5 Top TSX Tech Stocks to Buy in April 2021

I am bullish on top Canadian tech stocks and see the recent pullback as an excellent opportunity to invest for the long term.

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TSX-listed tech stocks witnessed sharp selling in the recent past. Stretched valuations and expected normalization in demand weighed on investors’ sentiments. While the high-flying tech stocks could witness moderation in growth rate in the near term, I am bullish on top Canadian tech stocks and see the recent pullback as an excellent opportunity to invest for the long term. 

Here are the five top TSX tech stocks that have reversed some of their gains but are likely to deliver strong returns in the long term


Docebo (TSX:DCBO)(NASDAQ:DCBO) stock is down about 38% from its 52-week high of $86.64, as the economy’s reopening indicates a slight moderation in demand. While the growth rate could moderate a bit in the short term, I believe the recent decline presents a solid buying opportunity for the long term. The AI-powered learning platform provider continues to deliver consistent organic sales growth.          

Its annual recurring revenue remains strong. Meanwhile, growth in average contract value, the addition of new customers, and multi-year deals bode well for growth. With sustained momentum in its base business, accretive acquisition, product expansion, and a large addressable market, Docebo could continue to deliver impressive growth.  

Absolute Software 

Shares of Absolute Software (TSX:ABST)(NASDAQ:ABST) have declined by about 30% from its 52-week high. Despite the recent selling, I am bullish on Absolute Software, thanks to the favourable industry trends, growing annual recurring revenues, and robust product pipeline. 

I believe the spending on cybersecurity threats to continue to increase, providing a solid base for growth. Meanwhile, customer expansion, high retention rate, zero debt balance sheet, and low direct competitive activity augur well for future growth.


Shopify (TSX:SHOP)(NYSE:SHOP) stock has lost a significant amount of value in the recent past, as the company expects the shift rate towards the omnichannel platform to normalize in 2021 as compared to 2020. Despite the expected normalization in demand, I expect Shopify to continue to benefit from the increased spending on the e-commerce platform. 

Shopify’s growing fulfillment network, up-selling opportunities, multiple sales channels, and increased demand for its payments platform position it well to capitalize on the favourable industry trends. Meanwhile, international expansion, innovation, and operating leverage are likely to accelerate its growth rate and drive its stock higher. 

Dye & Durham

Dye & Durham (TSX:DND) stock has reversed a significant portion of its gains and looks attractive at the current price levels. The reopening of the economy and courthouses suggests that the demand for its products and services could remain elevated. Meanwhile, its large customer base, long-term contracts, and high customer retention rate further strengthen my bullish view.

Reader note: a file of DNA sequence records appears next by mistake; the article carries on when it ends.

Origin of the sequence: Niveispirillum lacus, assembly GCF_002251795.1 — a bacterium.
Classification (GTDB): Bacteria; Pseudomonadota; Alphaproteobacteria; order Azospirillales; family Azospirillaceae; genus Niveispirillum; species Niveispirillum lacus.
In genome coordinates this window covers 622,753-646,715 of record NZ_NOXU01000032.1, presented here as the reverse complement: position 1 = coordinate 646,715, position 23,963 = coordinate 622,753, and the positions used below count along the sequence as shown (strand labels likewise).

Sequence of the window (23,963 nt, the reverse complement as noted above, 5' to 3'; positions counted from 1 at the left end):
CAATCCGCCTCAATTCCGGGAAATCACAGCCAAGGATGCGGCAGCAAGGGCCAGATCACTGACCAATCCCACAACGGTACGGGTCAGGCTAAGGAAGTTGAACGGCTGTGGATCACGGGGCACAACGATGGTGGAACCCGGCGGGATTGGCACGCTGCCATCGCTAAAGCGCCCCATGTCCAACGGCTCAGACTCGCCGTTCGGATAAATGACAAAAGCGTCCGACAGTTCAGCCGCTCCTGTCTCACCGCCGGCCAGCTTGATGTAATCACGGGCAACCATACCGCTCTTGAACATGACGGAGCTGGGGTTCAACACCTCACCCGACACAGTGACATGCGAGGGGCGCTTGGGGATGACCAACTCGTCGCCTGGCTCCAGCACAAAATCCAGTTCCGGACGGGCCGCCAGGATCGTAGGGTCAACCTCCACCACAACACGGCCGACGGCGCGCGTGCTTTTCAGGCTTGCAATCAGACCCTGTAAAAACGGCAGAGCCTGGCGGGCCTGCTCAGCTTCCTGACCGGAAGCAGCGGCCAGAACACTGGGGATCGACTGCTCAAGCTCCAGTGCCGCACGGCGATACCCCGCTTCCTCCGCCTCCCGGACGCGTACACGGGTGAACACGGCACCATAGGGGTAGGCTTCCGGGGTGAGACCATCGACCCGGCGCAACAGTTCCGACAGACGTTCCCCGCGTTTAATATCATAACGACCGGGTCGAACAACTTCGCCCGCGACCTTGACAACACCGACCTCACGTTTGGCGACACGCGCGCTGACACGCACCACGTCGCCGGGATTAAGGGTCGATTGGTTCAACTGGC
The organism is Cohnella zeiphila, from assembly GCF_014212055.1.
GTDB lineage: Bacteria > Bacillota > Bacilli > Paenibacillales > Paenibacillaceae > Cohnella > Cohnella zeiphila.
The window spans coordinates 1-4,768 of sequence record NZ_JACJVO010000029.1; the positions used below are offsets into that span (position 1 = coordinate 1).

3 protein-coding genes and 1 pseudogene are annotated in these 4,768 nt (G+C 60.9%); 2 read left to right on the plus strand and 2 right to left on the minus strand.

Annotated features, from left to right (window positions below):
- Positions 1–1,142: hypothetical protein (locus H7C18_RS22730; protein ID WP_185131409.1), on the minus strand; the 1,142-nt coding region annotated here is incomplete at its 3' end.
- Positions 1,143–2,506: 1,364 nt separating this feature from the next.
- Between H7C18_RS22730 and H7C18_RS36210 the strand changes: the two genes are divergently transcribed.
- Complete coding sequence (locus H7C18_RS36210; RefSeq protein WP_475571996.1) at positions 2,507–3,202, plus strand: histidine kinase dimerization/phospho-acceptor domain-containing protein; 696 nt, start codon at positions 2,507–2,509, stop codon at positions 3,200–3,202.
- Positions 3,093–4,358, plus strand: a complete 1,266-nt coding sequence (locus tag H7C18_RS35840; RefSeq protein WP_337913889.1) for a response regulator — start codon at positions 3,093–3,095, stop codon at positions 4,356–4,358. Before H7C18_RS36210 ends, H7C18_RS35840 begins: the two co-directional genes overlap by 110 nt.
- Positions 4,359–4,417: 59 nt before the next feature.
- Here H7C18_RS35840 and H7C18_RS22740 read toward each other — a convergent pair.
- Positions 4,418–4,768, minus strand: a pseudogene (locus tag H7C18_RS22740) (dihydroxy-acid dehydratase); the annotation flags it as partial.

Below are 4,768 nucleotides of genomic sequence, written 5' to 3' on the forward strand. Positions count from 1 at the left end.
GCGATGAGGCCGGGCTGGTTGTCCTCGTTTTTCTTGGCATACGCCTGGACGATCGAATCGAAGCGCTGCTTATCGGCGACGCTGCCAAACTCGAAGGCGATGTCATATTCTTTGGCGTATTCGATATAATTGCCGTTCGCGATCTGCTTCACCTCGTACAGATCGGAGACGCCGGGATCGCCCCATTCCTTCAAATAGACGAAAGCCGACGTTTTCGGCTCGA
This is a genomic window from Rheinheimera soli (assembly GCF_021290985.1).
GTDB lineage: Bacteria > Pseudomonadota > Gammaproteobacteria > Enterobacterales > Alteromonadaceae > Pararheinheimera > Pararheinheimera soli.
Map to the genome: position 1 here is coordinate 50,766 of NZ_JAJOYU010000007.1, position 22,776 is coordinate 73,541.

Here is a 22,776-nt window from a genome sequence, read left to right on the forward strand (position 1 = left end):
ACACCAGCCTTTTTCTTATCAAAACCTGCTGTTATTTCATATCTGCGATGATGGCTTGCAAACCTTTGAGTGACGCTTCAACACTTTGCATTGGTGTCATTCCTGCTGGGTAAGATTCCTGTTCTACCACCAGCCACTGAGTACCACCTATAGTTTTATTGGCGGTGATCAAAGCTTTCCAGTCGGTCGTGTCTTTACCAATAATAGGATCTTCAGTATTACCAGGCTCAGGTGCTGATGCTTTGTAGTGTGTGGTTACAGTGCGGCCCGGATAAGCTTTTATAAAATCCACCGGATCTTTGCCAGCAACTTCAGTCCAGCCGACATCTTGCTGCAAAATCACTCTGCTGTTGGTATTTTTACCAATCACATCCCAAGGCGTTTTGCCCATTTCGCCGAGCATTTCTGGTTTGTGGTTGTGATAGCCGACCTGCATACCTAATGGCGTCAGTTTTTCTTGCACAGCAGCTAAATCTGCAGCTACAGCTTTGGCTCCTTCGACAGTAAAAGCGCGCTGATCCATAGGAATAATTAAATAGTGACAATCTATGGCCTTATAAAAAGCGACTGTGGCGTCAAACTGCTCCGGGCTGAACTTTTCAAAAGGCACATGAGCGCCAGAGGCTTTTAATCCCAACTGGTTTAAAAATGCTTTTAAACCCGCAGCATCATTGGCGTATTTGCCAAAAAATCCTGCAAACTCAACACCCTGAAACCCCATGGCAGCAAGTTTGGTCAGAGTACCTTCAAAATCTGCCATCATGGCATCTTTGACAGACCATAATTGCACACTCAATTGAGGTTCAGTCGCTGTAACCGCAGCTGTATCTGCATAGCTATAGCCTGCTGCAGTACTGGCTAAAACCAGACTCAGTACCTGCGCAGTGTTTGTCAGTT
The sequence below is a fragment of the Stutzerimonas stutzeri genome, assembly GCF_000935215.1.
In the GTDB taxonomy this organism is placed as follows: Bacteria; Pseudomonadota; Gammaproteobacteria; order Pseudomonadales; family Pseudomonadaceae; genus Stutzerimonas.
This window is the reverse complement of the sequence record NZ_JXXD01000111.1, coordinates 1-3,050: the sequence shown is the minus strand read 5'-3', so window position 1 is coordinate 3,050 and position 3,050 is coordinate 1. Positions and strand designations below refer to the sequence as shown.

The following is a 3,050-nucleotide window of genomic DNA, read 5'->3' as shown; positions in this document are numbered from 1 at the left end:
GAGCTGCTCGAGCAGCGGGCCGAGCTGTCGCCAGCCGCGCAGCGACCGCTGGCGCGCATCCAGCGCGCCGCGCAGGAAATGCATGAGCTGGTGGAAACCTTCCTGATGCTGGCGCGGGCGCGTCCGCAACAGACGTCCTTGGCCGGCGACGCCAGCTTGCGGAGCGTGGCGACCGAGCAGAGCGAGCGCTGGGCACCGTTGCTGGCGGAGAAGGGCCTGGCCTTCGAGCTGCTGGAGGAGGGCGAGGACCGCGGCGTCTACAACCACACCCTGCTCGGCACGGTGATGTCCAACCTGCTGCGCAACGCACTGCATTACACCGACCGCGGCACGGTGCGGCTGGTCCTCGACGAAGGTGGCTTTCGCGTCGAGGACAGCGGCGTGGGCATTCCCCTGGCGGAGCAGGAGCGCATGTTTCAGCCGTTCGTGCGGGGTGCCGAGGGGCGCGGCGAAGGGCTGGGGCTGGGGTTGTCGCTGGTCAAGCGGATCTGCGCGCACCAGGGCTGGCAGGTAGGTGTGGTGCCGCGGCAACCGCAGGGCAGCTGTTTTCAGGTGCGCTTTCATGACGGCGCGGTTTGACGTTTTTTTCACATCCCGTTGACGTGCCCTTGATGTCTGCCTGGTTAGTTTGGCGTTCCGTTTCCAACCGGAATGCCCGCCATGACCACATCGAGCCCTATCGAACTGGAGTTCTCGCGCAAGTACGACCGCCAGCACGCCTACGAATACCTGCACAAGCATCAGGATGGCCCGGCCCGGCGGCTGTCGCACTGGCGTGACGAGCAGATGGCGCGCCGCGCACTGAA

Dye & Durham is also expected to benefit significantly from its appetite for accretive acquisitions. The company made series of strategic acquisitions in the past that accelerated its growth rate, expanded its geographical reach, and drove its customer base. I believe opportunistic acquisitions could continue to accelerate Dye & Durham’s growth rate in the coming years. Meanwhile, its adjusted EBITDA is likely to grow at a breakneck pace over the next couple of years. 

Lightspeed POS

Like its tech peers, Lightspeed POS (TSX:LSPD)(NYSE:LSPD) stock also witnessed a fair amount of selling in the recent past and is down about 25% from its 52-week high. The selloff in Lightspeed stock offers a good entry point for long-term investors. 

Lightspeed is likely to continue to deliver stellar returns on the back of favourable industry trends, higher demand for its omnichannel payment platform, and new product launches. Meanwhile, its expansion in the high-growth U.S. market, accretive acquisitions, growing scale, increase in customer base, and up-selling opportunities are likely to support its financials and, in turn, its stock. 

This article represents the opinion of the writer, who may disagree with the “official” recommendation position of a Motley Fool premium service or advisor. We’re Motley! Questioning an investing thesis — even one of our own — helps us all think critically about investing and make decisions that help us become smarter, happier, and richer, so we sometimes publish articles that may not be in line with recommendations, rankings or other content.

Fool contributor Sneha Nahata has no position in any of the stocks mentioned. Tom Gardner owns shares of Shopify. The Motley Fool owns shares of and recommends Shopify and Shopify. The Motley Fool owns shares of Lightspeed POS Inc.

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